The Hardware and Software of It All: solving problems from a system perspective

Written by Mark White, Lead Electrical Engineer & Kevin Choi, AI & Autonomy Engineer

At Shield AI, we focus on addressing our customer’s greatest challenges through the application of artificial intelligence to robotics. We make machines that see, understand, and reason about the world so that they can team up to go where other machines, and people, cannot in order to collect and share life-saving information.

 

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Solving problems from a system perspective yields the best solutions. That is our approach to the hard problems we tackle each day at Shield AI. Put a robot in an uncontrolled environment, where it has to contend with thick dust, blinding sunlight, and rain, and it quickly becomes clear that robust autonomy requires performant software and hardware. Throughout the development of Hivemind Nova, we saw that product performance is best enabled when software innovation is accompanied by hardware innovation.

 

Enabling autonomous flight in complex, dynamic environments where GPS is unavailable is a formidable software engineering and AI challenge, and this problem is tougher without high- quality hardware that integrates appropriate sensing and computation systems. At Shield AI, we design custom hardware for mission-critical applications while we push the boundaries of the possible. By creating our own hardware, we are able to create a small robot that is hand-launchable, easily packable, and incorporates all the sensors and computing necessary for complete autonomy. The process of creating this quadcopter involved a custom LIDAR, custom computing solutions, custom radios, extensive circuit analysis, modal analysis, thermal analysis, and flow analysis to produce what is arguably the most intelligent autonomous system per unit weight ever created.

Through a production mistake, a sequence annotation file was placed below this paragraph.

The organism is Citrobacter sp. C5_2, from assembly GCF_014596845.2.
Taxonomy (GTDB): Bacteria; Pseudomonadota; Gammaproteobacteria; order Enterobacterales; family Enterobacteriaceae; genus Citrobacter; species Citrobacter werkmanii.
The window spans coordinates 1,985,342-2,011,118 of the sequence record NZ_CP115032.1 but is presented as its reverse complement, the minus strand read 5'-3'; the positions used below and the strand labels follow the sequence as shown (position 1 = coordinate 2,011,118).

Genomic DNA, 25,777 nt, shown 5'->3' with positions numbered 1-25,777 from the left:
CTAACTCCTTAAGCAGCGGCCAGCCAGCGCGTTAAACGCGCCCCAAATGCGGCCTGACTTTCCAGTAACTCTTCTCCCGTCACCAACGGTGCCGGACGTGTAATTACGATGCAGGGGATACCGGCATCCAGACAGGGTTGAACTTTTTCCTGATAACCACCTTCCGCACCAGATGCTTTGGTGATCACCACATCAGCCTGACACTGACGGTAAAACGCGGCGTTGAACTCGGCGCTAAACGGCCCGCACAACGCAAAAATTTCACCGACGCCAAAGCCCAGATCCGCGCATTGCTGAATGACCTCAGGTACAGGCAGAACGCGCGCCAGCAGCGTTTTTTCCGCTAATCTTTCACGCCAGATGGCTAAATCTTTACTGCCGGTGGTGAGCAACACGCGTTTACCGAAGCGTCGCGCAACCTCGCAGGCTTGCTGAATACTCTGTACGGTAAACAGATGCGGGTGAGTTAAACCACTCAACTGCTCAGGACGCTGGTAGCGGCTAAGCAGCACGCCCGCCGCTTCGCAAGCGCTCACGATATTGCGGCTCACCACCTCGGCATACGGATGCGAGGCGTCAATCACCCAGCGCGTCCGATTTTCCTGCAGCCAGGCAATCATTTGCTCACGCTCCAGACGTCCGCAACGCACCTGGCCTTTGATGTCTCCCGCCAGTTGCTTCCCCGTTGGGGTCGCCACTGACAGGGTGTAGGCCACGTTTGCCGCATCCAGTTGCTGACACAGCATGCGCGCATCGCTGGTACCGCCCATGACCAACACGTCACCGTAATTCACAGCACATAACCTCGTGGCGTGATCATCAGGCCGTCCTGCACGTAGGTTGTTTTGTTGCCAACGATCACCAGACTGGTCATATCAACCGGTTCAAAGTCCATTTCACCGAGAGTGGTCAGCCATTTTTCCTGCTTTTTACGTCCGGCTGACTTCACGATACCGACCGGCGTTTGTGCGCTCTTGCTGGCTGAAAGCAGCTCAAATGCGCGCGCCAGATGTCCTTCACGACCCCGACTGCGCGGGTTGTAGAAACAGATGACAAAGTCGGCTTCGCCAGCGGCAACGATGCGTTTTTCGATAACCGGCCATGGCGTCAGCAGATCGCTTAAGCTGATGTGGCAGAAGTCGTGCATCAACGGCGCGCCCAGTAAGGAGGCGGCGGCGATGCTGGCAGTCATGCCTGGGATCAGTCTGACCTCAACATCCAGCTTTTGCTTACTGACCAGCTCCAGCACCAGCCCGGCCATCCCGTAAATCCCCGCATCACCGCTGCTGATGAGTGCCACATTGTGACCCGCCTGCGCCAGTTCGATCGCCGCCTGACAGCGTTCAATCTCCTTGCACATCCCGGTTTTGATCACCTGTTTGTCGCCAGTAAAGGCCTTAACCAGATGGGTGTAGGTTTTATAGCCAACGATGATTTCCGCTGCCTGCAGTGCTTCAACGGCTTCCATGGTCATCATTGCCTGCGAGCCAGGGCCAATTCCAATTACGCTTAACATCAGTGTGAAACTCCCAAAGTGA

This is one example of how high quality hardware can substantially improve system performance.  Reliable mapping is necessary for a robot to explore a space logically and without collision. Map accuracy is strongly correlated with the quality of sensor data, and sensor data is degraded by dust, smoke, vibration, sensor aging, moisture, and electrical interference.

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By addressing sensor noise through the application of advanced mechanical and electrical engineering techniques, we yielded orders of magnitude higher performance improvement than could be achieved from software- and algorithm-only based approaches.

 

In this example and a good many others, we benefit from having a team ready to address a problem from hardware, software, and AI approaches. When you can attack a challenge from a series of paths rather than just one, extraordinary performance becomes possible. We believe a holistic approach will be essential to the creation and large scale deployment of intelligent robots which will make a difference for service members, first responders and civilians.

Michele Maley